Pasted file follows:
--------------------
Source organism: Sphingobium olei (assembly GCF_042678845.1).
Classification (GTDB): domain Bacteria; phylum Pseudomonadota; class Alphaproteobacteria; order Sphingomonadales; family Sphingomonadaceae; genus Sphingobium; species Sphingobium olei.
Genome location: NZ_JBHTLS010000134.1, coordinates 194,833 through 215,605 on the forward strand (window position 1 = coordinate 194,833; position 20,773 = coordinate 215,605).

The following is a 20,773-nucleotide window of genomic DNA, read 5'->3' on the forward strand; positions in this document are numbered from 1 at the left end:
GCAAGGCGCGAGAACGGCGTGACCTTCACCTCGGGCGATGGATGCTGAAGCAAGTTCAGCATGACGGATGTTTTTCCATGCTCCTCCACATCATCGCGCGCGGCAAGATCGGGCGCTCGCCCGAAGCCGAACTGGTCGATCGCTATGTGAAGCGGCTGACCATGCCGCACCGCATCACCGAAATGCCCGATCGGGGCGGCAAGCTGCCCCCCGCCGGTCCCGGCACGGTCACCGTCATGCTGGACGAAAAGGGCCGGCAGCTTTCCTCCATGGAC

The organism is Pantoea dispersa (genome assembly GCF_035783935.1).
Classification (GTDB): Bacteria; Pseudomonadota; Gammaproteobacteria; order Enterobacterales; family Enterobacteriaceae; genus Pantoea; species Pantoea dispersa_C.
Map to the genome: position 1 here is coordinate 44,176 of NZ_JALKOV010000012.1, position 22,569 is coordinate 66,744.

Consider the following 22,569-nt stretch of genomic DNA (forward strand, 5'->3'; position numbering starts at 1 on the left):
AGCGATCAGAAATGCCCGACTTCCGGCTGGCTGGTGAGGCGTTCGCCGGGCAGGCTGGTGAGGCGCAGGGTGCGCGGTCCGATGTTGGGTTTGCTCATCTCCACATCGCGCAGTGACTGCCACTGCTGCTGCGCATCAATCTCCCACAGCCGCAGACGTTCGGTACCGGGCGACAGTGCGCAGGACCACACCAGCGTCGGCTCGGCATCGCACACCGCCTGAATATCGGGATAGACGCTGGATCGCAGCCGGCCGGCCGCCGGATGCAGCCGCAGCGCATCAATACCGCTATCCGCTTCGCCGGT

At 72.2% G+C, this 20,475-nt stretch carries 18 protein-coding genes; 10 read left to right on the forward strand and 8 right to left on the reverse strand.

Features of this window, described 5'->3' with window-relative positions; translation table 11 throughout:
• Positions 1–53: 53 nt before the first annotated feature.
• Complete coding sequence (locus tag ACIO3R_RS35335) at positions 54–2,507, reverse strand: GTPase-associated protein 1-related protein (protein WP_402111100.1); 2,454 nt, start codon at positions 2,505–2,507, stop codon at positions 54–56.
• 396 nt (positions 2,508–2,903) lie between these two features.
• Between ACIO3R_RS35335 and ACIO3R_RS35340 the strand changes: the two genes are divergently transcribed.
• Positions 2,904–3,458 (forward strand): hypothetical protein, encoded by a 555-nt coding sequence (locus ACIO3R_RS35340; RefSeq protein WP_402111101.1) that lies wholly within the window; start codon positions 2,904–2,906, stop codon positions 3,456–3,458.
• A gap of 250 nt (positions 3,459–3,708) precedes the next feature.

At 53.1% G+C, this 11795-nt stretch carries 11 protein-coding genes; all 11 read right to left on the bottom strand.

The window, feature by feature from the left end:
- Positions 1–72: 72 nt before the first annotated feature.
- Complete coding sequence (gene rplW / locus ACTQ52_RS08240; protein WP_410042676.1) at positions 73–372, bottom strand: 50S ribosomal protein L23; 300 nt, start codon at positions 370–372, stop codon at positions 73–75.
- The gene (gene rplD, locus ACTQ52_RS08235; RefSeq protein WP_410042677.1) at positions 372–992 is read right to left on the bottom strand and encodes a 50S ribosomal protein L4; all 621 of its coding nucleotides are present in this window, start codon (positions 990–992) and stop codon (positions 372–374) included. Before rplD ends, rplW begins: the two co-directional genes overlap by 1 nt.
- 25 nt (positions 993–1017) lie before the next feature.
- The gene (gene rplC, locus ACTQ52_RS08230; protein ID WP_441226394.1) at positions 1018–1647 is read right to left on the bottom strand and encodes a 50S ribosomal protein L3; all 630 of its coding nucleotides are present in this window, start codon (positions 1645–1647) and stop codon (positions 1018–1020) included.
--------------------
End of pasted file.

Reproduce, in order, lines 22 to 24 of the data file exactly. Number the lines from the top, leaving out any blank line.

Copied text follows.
- Complete coding sequence (gene rplW / locus ACTQ52_RS08240; protein WP_410042676.1) at positions 73–372, bottom strand: 50S ribosomal protein L23; 300 nt, start codon at positions 370–372, stop codon at positions 73–75.
- The gene (gene rplD, locus ACTQ52_RS08235; RefSeq protein WP_410042677.1) at positions 372–992 is read right to left on the bottom strand and encodes a 50S ribosomal protein L4; all 621 of its coding nucleotides are present in this window, start codon (positions 990–992) and stop codon (positions 372–374) included. Before rplD ends, rplW begins: the two co-directional genes overlap by 1 nt.
- 25 nt (positions 993–1017) lie before the next feature.